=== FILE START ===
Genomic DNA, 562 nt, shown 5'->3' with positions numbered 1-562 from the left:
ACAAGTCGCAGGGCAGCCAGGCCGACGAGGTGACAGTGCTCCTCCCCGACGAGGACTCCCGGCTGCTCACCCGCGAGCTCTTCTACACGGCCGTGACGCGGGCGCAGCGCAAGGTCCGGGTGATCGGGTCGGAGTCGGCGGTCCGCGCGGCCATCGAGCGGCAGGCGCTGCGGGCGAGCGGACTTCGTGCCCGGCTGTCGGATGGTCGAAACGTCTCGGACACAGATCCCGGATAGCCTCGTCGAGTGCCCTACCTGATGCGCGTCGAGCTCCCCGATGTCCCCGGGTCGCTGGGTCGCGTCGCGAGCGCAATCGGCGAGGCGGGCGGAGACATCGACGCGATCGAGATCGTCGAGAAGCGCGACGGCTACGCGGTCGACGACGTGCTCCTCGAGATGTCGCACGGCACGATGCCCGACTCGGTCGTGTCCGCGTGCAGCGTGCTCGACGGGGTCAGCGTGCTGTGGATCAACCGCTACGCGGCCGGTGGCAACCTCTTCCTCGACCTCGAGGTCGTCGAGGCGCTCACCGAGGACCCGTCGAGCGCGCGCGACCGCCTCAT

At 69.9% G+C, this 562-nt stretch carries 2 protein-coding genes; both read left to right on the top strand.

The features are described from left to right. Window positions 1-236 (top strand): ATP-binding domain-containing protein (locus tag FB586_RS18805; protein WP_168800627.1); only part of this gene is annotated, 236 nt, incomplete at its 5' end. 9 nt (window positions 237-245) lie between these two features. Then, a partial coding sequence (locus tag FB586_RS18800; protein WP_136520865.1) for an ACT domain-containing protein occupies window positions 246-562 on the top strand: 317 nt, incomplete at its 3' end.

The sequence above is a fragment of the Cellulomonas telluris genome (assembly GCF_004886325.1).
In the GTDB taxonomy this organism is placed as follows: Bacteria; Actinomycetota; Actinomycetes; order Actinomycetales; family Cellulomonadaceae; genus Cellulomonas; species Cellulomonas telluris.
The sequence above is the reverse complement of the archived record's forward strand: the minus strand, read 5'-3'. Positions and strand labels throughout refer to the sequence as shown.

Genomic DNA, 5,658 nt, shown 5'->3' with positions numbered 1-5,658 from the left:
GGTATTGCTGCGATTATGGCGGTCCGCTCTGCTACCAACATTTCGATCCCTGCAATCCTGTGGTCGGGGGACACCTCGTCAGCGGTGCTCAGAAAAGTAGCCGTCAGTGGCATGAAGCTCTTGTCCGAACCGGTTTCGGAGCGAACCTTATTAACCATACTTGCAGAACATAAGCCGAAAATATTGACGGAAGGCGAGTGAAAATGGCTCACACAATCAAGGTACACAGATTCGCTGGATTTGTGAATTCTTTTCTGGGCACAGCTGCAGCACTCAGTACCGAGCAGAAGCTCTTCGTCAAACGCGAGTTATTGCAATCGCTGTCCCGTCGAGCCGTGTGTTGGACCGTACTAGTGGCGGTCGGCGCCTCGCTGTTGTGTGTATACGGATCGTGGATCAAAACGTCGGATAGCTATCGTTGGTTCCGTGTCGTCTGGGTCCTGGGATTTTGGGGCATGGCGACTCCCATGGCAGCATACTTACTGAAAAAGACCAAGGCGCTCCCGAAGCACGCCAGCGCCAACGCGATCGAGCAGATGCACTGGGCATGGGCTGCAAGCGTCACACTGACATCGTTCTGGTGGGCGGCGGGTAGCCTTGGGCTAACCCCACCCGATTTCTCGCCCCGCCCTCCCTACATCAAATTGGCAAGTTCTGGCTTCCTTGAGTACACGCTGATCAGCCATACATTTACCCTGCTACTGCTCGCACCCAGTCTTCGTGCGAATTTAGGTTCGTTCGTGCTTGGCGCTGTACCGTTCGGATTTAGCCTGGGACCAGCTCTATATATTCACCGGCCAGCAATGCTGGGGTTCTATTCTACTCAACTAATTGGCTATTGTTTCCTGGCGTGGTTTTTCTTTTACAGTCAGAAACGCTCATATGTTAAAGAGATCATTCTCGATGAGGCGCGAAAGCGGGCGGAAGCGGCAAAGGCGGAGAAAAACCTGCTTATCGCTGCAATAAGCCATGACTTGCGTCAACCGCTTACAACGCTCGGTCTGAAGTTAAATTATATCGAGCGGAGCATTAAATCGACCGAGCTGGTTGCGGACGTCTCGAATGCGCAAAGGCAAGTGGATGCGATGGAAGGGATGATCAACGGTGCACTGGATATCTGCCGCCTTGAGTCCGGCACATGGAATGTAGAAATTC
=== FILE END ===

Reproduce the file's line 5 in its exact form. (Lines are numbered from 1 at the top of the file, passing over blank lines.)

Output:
The sequence above is a fragment of the Cellulomonas telluris genome (assembly GCF_004886325.1).